1. The effect of osmotic pressure on the nerve resting potential of frog sciatic nerve is in accordance with the assumption of a membrane potential; increased osmotic pressure raises, decreased osmotic pressure lowers the potential.

2. The potential of crab nerves is affected by organic and inorganic cations in the approximate series:

Rb > K = diamylamine > dibutylamine > guanidine > tetraethylamine > diethylamine = dimethylamine > dipropylamine > tetramethylamine = choline = Na = Li.

3. The response of the potential to the series of dialkylamines (first decrease, then increase of response ascending in the series) is best understood by the assumption that the nerve membrane is a porous structure.

4. With respect to these salts as well as to other organic cations the dried collodion membrane as a model of a porous membrane shows a striking parallelism to the nerve membrane.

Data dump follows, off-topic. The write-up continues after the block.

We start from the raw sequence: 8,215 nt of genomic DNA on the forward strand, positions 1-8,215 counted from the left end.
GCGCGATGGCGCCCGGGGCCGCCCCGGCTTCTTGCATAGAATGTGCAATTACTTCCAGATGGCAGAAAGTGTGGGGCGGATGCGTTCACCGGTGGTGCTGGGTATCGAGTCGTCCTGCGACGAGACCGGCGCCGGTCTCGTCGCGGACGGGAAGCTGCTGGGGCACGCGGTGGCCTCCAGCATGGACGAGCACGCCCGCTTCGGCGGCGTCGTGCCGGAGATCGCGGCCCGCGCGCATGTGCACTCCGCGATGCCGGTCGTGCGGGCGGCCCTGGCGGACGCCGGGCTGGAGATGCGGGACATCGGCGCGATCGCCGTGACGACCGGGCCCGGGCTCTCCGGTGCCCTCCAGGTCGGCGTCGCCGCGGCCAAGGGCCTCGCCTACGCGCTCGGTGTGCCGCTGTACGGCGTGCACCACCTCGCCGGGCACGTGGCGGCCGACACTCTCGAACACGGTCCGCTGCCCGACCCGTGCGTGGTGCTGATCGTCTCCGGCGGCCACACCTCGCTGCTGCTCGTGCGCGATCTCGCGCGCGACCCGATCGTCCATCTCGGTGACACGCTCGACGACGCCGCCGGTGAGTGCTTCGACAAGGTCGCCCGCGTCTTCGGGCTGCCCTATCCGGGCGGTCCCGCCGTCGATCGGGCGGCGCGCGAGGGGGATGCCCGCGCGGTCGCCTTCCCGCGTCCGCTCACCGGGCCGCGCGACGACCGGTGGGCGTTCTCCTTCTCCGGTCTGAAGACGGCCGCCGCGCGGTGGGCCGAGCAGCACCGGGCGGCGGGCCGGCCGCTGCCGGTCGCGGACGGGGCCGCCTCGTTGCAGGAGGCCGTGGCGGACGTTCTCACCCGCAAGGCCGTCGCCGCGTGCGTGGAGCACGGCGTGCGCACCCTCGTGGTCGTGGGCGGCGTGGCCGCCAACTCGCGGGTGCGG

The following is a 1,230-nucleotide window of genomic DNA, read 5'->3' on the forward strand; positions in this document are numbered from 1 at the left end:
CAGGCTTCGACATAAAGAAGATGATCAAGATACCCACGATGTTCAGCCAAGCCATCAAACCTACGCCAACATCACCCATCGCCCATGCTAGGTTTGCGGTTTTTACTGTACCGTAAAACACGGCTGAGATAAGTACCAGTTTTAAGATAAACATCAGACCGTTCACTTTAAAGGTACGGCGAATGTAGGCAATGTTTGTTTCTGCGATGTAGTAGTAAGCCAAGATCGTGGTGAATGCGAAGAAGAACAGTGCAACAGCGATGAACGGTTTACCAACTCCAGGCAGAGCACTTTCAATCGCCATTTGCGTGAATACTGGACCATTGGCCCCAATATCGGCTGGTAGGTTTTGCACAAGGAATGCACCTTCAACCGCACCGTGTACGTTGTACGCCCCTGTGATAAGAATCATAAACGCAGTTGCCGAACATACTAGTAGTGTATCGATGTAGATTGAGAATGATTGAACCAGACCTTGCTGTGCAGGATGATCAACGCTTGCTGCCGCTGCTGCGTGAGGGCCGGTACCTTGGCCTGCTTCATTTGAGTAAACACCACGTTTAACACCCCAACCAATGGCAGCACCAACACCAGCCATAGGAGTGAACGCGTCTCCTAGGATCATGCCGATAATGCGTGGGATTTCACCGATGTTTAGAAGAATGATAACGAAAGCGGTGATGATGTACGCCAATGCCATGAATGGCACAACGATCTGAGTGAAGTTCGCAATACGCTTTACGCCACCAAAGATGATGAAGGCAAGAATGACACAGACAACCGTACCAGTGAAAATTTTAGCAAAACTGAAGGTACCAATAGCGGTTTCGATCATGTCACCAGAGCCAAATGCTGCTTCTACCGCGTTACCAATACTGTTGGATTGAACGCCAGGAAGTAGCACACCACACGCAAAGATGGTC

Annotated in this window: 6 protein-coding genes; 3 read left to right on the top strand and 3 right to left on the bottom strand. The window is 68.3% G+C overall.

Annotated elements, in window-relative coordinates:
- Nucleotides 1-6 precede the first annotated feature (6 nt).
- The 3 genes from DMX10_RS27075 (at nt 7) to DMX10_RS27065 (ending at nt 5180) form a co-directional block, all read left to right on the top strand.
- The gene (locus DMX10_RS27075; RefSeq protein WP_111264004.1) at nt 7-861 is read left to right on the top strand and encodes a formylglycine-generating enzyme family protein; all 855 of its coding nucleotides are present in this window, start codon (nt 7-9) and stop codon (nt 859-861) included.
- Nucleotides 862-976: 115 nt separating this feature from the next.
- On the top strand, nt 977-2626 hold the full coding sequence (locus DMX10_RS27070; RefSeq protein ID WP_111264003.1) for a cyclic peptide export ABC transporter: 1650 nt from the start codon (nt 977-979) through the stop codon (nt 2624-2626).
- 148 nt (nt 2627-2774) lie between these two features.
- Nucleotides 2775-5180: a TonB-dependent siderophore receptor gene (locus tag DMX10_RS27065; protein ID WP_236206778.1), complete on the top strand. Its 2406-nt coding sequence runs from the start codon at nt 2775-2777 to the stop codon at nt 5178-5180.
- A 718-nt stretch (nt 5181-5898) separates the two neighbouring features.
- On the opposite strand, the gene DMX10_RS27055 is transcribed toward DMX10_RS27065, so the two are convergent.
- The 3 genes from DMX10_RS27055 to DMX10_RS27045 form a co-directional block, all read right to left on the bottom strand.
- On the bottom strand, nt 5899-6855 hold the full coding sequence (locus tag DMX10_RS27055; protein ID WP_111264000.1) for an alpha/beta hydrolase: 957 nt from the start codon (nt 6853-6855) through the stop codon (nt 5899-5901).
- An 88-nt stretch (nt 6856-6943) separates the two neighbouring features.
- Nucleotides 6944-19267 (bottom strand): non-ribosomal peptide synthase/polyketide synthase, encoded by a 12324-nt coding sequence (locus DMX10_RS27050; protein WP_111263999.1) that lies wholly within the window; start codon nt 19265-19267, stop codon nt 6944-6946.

5. Both inorganic and organic anions (NO3, SCN, acetate, propionate, butyrate, lactate, pyruvate) have a definite, if slight, effect in raising the potential of crab nerves. This effect of anions indicates that the nerve membrane is not completely anion impermeable.

6. The effect of organic ions is, with certain restrictions, reversible. Its possible relation to the resting potential and to the after potentials of the electrical disturbance is discussed.

7. The response of the myelinated sciatic nerve of the frog and of the non-myelinated nerve of the spider crab show considerable agreement. There are some definite differences which are, however, not necessarily due to differences of the cell membranes involved, but may be ascribed to the difference of ionic conditions in Ringer and sea water.

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